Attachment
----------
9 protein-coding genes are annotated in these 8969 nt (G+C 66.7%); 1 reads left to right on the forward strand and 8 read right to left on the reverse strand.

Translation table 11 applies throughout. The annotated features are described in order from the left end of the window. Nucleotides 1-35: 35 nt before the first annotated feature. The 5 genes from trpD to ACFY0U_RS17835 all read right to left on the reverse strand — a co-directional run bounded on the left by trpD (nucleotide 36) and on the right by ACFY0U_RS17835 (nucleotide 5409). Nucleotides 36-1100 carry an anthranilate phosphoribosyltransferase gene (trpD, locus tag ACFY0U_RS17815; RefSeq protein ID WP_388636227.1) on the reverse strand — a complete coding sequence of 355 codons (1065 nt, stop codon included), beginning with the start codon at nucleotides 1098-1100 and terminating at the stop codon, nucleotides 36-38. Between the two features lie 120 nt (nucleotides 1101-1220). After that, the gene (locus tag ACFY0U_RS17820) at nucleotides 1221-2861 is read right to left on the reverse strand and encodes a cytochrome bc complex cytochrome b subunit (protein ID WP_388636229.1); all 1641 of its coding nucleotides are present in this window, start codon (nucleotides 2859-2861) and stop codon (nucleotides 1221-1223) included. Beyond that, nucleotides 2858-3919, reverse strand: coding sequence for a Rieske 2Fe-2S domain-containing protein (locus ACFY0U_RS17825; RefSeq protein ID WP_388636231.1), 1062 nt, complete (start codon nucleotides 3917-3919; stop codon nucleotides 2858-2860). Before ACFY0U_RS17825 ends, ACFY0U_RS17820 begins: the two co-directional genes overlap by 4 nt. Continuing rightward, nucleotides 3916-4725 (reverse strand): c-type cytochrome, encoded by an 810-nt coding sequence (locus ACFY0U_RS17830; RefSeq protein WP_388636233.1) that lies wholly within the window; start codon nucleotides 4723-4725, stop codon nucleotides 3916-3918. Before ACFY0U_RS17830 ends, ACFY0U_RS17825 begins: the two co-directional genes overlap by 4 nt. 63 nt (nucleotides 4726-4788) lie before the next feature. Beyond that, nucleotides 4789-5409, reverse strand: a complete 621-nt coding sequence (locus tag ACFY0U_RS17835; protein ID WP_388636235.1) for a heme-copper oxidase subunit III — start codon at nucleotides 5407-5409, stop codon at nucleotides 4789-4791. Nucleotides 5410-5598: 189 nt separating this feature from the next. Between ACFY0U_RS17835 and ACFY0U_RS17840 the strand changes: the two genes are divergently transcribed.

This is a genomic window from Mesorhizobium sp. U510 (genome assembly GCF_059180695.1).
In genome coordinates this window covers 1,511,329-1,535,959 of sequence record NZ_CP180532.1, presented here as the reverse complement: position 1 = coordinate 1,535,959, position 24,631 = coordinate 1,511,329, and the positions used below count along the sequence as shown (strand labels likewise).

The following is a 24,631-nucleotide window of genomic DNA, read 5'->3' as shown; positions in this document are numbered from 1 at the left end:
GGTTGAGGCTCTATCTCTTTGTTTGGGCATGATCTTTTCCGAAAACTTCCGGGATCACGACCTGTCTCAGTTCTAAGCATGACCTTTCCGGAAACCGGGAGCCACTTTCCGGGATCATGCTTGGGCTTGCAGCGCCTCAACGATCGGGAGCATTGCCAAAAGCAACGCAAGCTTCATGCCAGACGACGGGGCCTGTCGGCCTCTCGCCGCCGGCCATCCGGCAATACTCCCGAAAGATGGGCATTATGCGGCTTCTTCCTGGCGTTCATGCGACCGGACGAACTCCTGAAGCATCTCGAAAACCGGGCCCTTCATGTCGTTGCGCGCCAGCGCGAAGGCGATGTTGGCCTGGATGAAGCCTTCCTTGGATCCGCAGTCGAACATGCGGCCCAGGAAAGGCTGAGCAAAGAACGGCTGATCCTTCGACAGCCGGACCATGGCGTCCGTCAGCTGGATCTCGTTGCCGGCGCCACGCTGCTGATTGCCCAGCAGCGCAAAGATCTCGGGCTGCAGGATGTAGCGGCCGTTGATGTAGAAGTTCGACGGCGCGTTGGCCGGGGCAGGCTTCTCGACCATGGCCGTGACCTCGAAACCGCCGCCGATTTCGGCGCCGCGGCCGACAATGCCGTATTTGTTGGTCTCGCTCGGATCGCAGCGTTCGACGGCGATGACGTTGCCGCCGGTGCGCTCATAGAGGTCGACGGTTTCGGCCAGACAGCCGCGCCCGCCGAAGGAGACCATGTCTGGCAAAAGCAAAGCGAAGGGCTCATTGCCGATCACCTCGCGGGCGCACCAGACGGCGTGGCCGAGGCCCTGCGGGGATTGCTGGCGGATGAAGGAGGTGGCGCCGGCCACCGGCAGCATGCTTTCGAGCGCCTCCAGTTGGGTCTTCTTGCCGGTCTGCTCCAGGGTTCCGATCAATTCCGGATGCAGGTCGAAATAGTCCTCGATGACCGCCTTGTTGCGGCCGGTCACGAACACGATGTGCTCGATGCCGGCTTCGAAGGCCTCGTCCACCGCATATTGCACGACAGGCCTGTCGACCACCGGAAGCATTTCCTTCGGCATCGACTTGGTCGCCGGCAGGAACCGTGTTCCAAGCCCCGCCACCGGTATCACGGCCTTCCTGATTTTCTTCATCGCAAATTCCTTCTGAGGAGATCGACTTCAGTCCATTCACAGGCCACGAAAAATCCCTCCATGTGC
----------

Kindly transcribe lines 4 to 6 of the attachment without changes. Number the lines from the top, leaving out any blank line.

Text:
In genome coordinates this window covers 1,511,329-1,535,959 of sequence record NZ_CP180532.1, presented here as the reverse complement: position 1 = coordinate 1,535,959, position 24,631 = coordinate 1,511,329, and the positions used below count along the sequence as shown (strand labels likewise).

The following is a 24,631-nucleotide window of genomic DNA, read 5'->3' as shown; positions in this document are numbered from 1 at the left end:
GGTTGAGGCTCTATCTCTTTGTTTGGGCATGATCTTTTCCGAAAACTTCCGGGATCACGACCTGTCTCAGTTCTAAGCATGACCTTTCCGGAAACCGGGAGCCACTTTCCGGGATCATGCTTGGGCTTGCAGCGCCTCAACGATCGGGAGCATTGCCAAAAGCAACGCAAGCTTCATGCCAGACGACGGGGCCTGTCGGCCTCTCGCCGCCGGCCATCCGGCAATACTCCCGAAAGATGGGCATTATGCGGCTTCTTCCTGGCGTTCATGCGACCGGACGAACTCCTGAAGCATCTCGAAAACCGGGCCCTTCATGTCGTTGCGCGCCAGCGCGAAGGCGATGTTGGCCTGGATGAAGCCTTCCTTGGATCCGCAGTCGAACATGCGGCCCAGGAAAGGCTGAGCAAAGAACGGCTGATCCTTCGACAGCCGGACCATGGCGTCCGTCAGCTGGATCTCGTTGCCGGCGCCACGCTGCTGATTGCCCAGCAGCGCAAAGATCTCGGGCTGCAGGATGTAGCGGCCGTTGATGTAGAAGTTCGACGGCGCGTTGGCCGGGGCAGGCTTCTCGACCATGGCCGTGACCTCGAAACCGCCGCCGATTTCGGCGCCGCGGCCGACAATGCCGTATTTGTTGGTCTCGCTCGGATCGCAGCGTTCGACGGCGATGACGTTGCCGCCGGTGCGCTCATAGAGGTCGACGGTTTCGGCCAGACAGCCGCGCCCGCCGAAGGAGACCATGTCTGGCAAAAGCAAAGCGAAGGGCTCATTGCCGATCACCTCGCGGGCGCACCAGACGGCGTGGCCGAGGCCCTGCGGGGATTGCTGGCGGATGAAGGAGGTGGCGCCGGCCACCGGCAGCATGCTTTCGAGCGCCTCCAGTTGGGTCTTCTTGCCGGTCTGCTCCAGGGTTCCGATCAATTCCGGATGCAGGTCGAAATAGTCCTCGATGACCGCCTTGTTGCGGCCGGTCACGAACACGATGTGCTCGATGCCGGCTTCGAAGGCCTCGTCCACCGCATATTGCACGACAGGCCTGTCGACCACCGGAAGCATTTCCTTCGGCATCGACTTGGTCGCCGGCAGGAACCGTGTTCCAAGCCCCGCCACCGGTATCACGGCCTTCCTGATTTTCTTCATCGCAAATTCCTTCTGAGGAGATCGACTTCAGTCCATTCACAGGCCACGAAAAATCCCTCCATGTGC